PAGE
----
Category Archives: iPod

iPod and other MP3 players

iTunes not up to date

Downloaded the latest iTunes 9.2.1.

Installed using the less-bloat method (for people like me who just want to use it to manage an iPod):

Extract the components from the iTunes setup EXE…

AppleApplicationSupport.msi /passive
Quicktime.msi /passive
iTunes.msi /passive

All good! All up to date!

I decided to fire up Quicktime and make sure none of its stupid tray icons were configured to run all the time, wasting my memory and CPU. What do I find?

Quicktime out of date

Quicktime is out of date — it tells me. It’s only 7.6.6, and you should be running 7.6.7.

Oh, bravo Apple — can’t even keep their own software up to date.

iPad thoughts

Some thoughts on the iPad.

It looks like a giant iPhone. Having no lid to cover up the screen seems odd.

Some are ripping into its faults, including no iBook feature outside the USA (at least initially), no camera, no USB port, no memory card reader, no Flash support, no multitasking. Yikes.

But I do love the comments about the screen being bigger than an iPod/iPhone, like this is some revelation nobody thought of before.

“A larger screen means that games can be more immersive, as well as allowing for higher detail and bigger animations,” said Peters.

A bigger screen! Amazing!

You mean… just like every other notebook or desktop computer out there?

But hey, it does look pretty nice. I bet lots of people buy them.

I bet it could be almost as successful as the Apple Newton. *grin*

I’d be annoyed

WTF? While iPhone users get their free upgrade to OS 3.0, iPod touch users have to pay US$9.95 for it?!

I’d be a tad annoyed about that.

Via Graham Cluley, who points out that it might have been nice if Apple had made the 46 fixed vulnerabilities available for free, even if you still had to pay for the other stuff.

iTunes with less bloat

(Part of my project to re-install my main home PC.)

I’ve been re-installing my main home PC, and trying to avoid putting junk on it.

iTunes 8 has blown out to a 70Mb download, up from about 20Mb just a couple of years ago with version 4, 33Mb for version 5, 35Mb for version 6, and 49Mb for version 7.

Part of the reason is that they bundle in a bunch of stuff: Quicktime, Bonjour (for networking), Apple Mobile Device Support (for iPhone and iPod Touch), MobileMe (for syncing with the service previously known as .Mac) and Apple Software Update (automatic updates, but includes shovelling in more stuff you don’t want).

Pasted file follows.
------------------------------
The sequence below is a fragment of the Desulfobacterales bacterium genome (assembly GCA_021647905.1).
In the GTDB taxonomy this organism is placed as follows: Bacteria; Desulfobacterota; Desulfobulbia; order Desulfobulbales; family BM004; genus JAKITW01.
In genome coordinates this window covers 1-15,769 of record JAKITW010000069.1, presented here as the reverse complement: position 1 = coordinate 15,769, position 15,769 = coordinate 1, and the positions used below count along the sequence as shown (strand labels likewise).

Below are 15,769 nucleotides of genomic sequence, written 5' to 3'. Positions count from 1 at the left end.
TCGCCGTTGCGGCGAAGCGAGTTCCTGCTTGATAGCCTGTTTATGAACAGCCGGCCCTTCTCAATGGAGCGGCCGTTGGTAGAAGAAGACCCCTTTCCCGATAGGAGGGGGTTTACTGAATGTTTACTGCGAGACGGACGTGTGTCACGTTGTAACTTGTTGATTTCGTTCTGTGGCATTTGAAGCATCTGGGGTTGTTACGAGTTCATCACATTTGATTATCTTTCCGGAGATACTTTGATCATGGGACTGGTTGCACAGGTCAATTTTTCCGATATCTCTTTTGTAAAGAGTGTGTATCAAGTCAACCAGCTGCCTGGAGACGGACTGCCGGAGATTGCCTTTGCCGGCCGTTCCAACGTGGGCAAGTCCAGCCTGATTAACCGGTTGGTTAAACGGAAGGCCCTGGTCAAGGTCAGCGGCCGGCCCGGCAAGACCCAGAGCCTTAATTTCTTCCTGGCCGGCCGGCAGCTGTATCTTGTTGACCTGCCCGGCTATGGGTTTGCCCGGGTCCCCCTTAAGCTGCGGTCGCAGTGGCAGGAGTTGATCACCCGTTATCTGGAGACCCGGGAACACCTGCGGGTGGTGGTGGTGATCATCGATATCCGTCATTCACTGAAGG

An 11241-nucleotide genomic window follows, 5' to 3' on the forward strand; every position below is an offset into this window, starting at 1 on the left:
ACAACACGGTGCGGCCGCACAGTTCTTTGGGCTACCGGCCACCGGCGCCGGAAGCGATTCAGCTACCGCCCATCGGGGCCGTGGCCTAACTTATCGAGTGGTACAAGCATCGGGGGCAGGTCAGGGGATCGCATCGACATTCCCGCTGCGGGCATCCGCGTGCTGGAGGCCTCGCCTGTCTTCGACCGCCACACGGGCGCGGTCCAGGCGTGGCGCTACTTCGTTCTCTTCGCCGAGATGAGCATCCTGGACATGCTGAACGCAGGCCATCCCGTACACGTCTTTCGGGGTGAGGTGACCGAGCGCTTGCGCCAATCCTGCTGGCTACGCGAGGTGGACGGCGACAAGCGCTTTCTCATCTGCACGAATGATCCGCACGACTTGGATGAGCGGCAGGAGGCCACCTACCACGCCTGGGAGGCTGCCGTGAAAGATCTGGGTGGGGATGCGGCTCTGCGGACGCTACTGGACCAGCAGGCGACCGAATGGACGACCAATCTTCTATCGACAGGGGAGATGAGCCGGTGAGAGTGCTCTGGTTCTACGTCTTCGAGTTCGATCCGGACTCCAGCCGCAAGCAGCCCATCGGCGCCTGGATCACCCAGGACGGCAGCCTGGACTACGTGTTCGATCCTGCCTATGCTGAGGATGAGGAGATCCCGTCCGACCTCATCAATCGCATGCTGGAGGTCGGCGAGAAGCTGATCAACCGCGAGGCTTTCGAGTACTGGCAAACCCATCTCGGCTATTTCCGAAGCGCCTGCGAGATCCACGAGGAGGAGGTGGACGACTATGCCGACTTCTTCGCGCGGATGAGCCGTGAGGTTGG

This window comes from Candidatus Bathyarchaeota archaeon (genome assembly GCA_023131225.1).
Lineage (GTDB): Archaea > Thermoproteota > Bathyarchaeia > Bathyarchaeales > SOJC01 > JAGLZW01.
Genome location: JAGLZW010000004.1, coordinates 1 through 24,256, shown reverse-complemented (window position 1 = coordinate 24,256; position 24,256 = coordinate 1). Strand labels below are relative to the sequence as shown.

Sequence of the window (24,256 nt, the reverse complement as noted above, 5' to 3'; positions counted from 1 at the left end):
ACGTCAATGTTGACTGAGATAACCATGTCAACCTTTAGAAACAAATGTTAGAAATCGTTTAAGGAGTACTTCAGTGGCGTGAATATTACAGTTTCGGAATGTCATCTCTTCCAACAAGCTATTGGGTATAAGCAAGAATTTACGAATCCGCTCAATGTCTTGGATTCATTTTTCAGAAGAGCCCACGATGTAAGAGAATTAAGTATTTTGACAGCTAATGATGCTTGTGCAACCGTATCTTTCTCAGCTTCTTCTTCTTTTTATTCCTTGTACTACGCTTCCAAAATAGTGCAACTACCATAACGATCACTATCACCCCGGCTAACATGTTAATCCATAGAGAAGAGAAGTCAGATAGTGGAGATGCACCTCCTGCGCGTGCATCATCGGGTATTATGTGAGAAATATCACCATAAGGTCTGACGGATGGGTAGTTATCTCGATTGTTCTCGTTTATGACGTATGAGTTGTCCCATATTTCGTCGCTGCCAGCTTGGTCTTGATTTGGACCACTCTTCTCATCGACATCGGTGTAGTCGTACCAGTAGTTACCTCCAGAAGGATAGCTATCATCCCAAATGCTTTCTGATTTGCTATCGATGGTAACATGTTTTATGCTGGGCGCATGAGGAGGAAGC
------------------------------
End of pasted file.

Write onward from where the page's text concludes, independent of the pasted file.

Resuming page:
The very intelligent Ed Bott investigated and found the following solution to cutting out the crap.

Download the iTunes setup. Then open it with an archive program such as 7-Zip or WinZip or WinRAR.

For people like me who have only old iPods, Nanos and Minis in the house, all you need is iTunes itself, and Quicktime. So extract and run the following:

Quicktime.msi /passive

iTunes.msi /passive
(For 64-bit: iTunes64.msi /passive )

…and that’s it. Done.

More details from Ed Bott — including what to do if you have an iTunes Touch or iPhone.

Copying your iPod MP3 collection onto a Windows PC via the iPod

I wanted an instant music collection at work, without installing iTunes or anything else, and without individually ripping the CDs. Fortunately all my CDs had been ripped to MP3 on my iPod, so I just took it into work and plugged it in.

Of course you don’t want to use iTunes, as that will mess it up completely, but as long as you can browse around the iPod’s files (eg you’ve switched-on Enable Disk Use), look into the \iPod_Control\Music directory (it’s hidden, so switch Explorer to view hidden files) and you’ll see iTunes has helpfully given random meaningless names to the MP3 files, such as F00\AJUR.mp3

No matter. Copy them to the new PC, and then drag them to Windows Media Player’s media library. It looks at the MP3 tags, which do match the actual artists and track names, and displays those in its library.


I knew there was a reason I encoded all my songs as MP3 instead of AAC. While there are hacks to get WMP to play AACs, officially it can’t — making it awkward to do on a corporate PC. I figured when I ripped them that MP3s are more widely supported, and perhaps more futureproof.

Saw a guy on the train with an old-style portable CD player. โ€˜Cos, you know, digital music from real CDs have a warmth that MP3/AAC on iPods just canโ€™t match…

Bloody iTunes

WTF is wrong with iTunes? Why does it have so much trouble using a network drive as its Library? (Or it may be not so much it being on a network drive, as me daring not to put the library in My Music.)

It's continually telling me that it's lost some songs (apparently chosen at random that day, as it'll loose a few tracks off each album), or giving me an error along the lines of:

The required folder cannot be found.

Oh, brilliant. WHICH FREAKING FOLDER ARE YOU TALKING ABOUT? At least give me a clue so I can go looking for what the problem is.

Oh yeah, the problem is actually at Apple; their Windows team just can't get this right.